Penny Harvest program helps students make a difference in their community

Staff Writer
Columbus Parent

Students from 19 elementary schools in the Columbus and Worthington City School Districts are participating in a year-long service learning program called the Penny Harvest.

Last fall over 7,500 elementary students went door-to-door collecting spare change. Their efforts really added up as they filled over 300 bank sacks. But the penny gathering is just the first step in the year-long program. For the next 12 weeks the students in each school will collaborate to conduct research and identify community issues and needs. Doing their research will give them a deeper knowledge of their community while they work together to try to solve and address the issues they discover.

Ultimately, the students will invite organizations to submit grant requests which they will review. In the spring the students decide who they will award grants to and they will also complete service projects as they give every penny of the money they collected to local charities.

The Penny Harvest is the nation's largest youth philanthropy program and it is being introduced to Columbus by a local not-for-profit called See Kids Dream. It empowers students to become engaged and uses a proven curriculum to help the students make a difference in their community. Research on the program conducted by Columbus University has shown there are great benefits for the students including an increased interest in academics, improved attendance and the development of skills such as leadership, communication, organization, research and collaboration.

The driving principle of the program is that the students make all the decisions and Pat Price, principal at Devonshire Elementary, a Columbus City School, said she saw added benefits when they ran the program for the first time last year."It's a great program, it does all the things See Kids Dream wants it to do in terms of getting children to see that they are empowered and they can give back. But selfishly, from a principal point of view, it builds great community within our school."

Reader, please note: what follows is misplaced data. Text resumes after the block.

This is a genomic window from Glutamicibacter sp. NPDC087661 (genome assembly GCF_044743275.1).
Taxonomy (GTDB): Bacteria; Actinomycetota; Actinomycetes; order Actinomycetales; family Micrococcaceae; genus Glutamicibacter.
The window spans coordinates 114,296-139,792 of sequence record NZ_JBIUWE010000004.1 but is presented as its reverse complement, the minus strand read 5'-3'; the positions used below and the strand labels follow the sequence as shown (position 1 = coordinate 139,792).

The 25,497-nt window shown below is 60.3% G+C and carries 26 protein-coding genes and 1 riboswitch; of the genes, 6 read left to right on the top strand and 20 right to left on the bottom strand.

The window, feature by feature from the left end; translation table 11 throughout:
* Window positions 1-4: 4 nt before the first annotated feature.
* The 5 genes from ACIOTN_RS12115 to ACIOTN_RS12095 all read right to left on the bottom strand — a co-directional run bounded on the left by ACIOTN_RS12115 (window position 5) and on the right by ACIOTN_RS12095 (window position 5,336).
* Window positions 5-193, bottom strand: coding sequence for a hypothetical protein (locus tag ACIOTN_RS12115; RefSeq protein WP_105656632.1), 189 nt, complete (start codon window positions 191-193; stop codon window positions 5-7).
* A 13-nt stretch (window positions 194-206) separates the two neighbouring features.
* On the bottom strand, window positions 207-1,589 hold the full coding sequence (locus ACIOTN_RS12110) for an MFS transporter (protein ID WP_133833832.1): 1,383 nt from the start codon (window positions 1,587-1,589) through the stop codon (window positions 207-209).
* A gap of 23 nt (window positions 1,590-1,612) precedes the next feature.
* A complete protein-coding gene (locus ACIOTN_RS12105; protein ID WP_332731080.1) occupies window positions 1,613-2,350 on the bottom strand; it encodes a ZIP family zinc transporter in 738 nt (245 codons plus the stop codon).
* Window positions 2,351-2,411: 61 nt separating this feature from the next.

The Penny Harvest service-learning program started in New York City as one father's response to his four-year-old daughter's wish to comfort a homeless man in 1991. Teddy Gross's quest to provide a meaningful way for his daughter Nora to help that man gave birth to a program that now provides all children a way to help.

Thanks to a grant from the Columbus Foundation's J. Ray and Lillian W. Waller, and Richard C. and Manikin Kaufman Ninde funds and support from Crimson Cup, Tehio Credit Union and Huntington Bank, the program has grown from seven schools last year to 19 schools this year. Last year the local students raised $15,114.16 which they used to award grants or complete service projects for 22 different organizations in the community. They addressed needs ranging from homelessness, hunger, and helping people with cancer, to providing care for animals, and a letter writing campaign to ask state legislatures to outlaw texting while driving.

See Kids Dream was founded by Bill and Laura Grindle, parents of two elementary age children who are seeing the benefits of participating in the program. The couple had learned of the Penny Harvest's success in New York and spent more than four years trying to find a way to bring it to Columbus.

Last year, the couple founded See Kids Dream with support from a board of directors which includes executives from Huntington Bank, Capital Square Limited, Clearview Management Resources, Irvin Public Relations, Avatar Syndicate and Telhio to help bring their dream to life.

See Kids Dream provides the Penny Harvest to area schools free of charge and they hope the student's success will inspire support from local donors to enable them to expand to additional schools and districts next year. See Kids Dream's board members are pursuing grants, corporate sponsorships and individual gifts to fund the administration of the program. To learn more about See Kids Dream and how you can help bring the Penny Harvest to more schools and children in Columbus, visit